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Squillo is the resonant, trumpet-like sound in the voices of opera singers. It is also commonly called "singer's formant", "ring", "ping", "core", and other terms.[1] Squillo enables an essentially lyric tone to be heard over thick orchestrations, e.g. in late Verdi, Puccini and Strauss operas. Achieving a proper amount of squillo in any performing context is imperative: too much and the tone veers towards the shrill; too little and the purpose of the squillo cannot be achieved.[2]

Squillo is recognizable by a distinctive brilliant, ringing quality in the timbre of the voice. This perception is caused by the presence of a peak in the 2 - 5 kHz frequency range, to which the human ear is particularly sensitive. The amplification of these particular harmonics is believed to be a result of a narrowing of the Aryepiglottic fold just above the larynx. Voices with naturally acquired squillo, i.e. having naturally strong higher formants, are especially prized in opera because they allow a singer to sustain lyric qualities such as limpid high notes, and consistency of tone throughout the vocal range, even in dramatic singing. Voices with squillo are also easier to record.[citation needed]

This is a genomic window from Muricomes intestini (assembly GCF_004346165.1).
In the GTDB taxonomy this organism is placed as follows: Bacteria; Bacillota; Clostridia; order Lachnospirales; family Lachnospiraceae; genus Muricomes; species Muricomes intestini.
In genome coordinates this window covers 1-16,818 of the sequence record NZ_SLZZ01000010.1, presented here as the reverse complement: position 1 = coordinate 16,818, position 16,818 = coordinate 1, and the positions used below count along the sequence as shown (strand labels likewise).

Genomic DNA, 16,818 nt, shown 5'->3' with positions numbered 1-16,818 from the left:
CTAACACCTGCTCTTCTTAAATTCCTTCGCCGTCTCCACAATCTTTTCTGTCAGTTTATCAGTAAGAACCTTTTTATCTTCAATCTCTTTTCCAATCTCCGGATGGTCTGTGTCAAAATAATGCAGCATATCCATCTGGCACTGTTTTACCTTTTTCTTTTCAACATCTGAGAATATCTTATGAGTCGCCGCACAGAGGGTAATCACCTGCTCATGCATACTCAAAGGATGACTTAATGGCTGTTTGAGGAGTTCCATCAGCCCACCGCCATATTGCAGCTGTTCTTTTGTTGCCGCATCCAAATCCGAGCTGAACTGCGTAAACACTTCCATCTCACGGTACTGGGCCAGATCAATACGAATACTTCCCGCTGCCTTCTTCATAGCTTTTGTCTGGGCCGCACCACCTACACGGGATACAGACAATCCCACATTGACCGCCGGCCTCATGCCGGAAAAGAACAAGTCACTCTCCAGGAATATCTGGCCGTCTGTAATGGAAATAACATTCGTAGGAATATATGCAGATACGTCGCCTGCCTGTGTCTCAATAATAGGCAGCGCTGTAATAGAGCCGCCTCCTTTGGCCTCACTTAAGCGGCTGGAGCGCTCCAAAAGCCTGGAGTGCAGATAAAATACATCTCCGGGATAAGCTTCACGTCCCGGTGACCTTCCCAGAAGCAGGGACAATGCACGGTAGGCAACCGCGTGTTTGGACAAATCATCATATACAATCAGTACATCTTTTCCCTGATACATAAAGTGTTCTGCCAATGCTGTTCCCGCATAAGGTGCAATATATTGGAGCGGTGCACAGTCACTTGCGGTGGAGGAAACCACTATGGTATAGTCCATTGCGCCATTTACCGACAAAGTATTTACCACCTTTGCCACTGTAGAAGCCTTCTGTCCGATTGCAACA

Uses of the squillo include:

Singers known for their mastery of this technique have included Maria Callas, Kirsten Flagstad, Renata Tebaldi, Giuseppe di Stefano, Jussi Björling and Luciano Pavarotti. Some dramatic singers may also employ squillo rather than volume in the course of a performance, for example Birgit Nilsson.

References

  1. ^ Starker, Leonard Bonn. "From physics to music: an analysis of the role of overtones in the improvement of choral tone" (PDF). dspace.nmmu.ac.za. Retrieved 9 July 2014.
  2. ^ Carter, Brian Barker. "An Acoustic Comparison of Voice Use in Solo and Choral Singing in Undergraduate and Graduate Student Singers" (PDF). The University of Texas at Austin. Retrieved 9 July 2014.
  3. ^ Frisell, Anthony (2007). The Baritone Voice: A Personal Guide to Acquiring a Superior Singing Technique. Branden Books. p. 132. ISBN 978-0828321815. Retrieved 9 July 2014.